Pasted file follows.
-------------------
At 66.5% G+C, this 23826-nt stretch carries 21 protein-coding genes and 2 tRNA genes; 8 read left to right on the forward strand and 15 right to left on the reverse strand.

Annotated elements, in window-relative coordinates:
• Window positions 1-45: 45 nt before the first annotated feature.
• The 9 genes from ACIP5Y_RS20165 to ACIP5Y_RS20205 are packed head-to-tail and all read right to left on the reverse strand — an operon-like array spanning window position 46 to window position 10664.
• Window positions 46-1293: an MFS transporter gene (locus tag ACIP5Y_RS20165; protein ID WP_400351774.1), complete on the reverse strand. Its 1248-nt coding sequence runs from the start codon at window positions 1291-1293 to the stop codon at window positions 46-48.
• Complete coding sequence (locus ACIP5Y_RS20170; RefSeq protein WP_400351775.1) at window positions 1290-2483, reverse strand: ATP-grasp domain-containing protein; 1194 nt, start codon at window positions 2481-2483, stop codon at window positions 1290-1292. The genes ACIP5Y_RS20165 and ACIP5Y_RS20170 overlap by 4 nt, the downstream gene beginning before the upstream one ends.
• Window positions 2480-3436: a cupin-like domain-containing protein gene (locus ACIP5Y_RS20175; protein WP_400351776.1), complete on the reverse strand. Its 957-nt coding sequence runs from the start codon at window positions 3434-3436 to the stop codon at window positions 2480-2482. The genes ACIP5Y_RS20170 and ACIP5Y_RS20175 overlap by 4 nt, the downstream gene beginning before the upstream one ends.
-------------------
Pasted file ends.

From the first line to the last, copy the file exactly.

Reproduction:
At 66.5% G+C, this 23826-nt stretch carries 21 protein-coding genes and 2 tRNA genes; 8 read left to right on the forward strand and 15 right to left on the reverse strand.

Annotated elements, in window-relative coordinates:
• Window positions 1-45: 45 nt before the first annotated feature.
• The 9 genes from ACIP5Y_RS20165 to ACIP5Y_RS20205 are packed head-to-tail and all read right to left on the reverse strand — an operon-like array spanning window position 46 to window position 10664.
• Window positions 46-1293: an MFS transporter gene (locus tag ACIP5Y_RS20165; protein ID WP_400351774.1), complete on the reverse strand. Its 1248-nt coding sequence runs from the start codon at window positions 1291-1293 to the stop codon at window positions 46-48.
• Complete coding sequence (locus ACIP5Y_RS20170; RefSeq protein WP_400351775.1) at window positions 1290-2483, reverse strand: ATP-grasp domain-containing protein; 1194 nt, start codon at window positions 2481-2483, stop codon at window positions 1290-1292. The genes ACIP5Y_RS20165 and ACIP5Y_RS20170 overlap by 4 nt, the downstream gene beginning before the upstream one ends.
• Window positions 2480-3436: a cupin-like domain-containing protein gene (locus ACIP5Y_RS20175; protein WP_400351776.1), complete on the reverse strand. Its 957-nt coding sequence runs from the start codon at window positions 3434-3436 to the stop codon at window positions 2480-2482. The genes ACIP5Y_RS20170 and ACIP5Y_RS20175 overlap by 4 nt, the downstream gene beginning before the upstream one ends.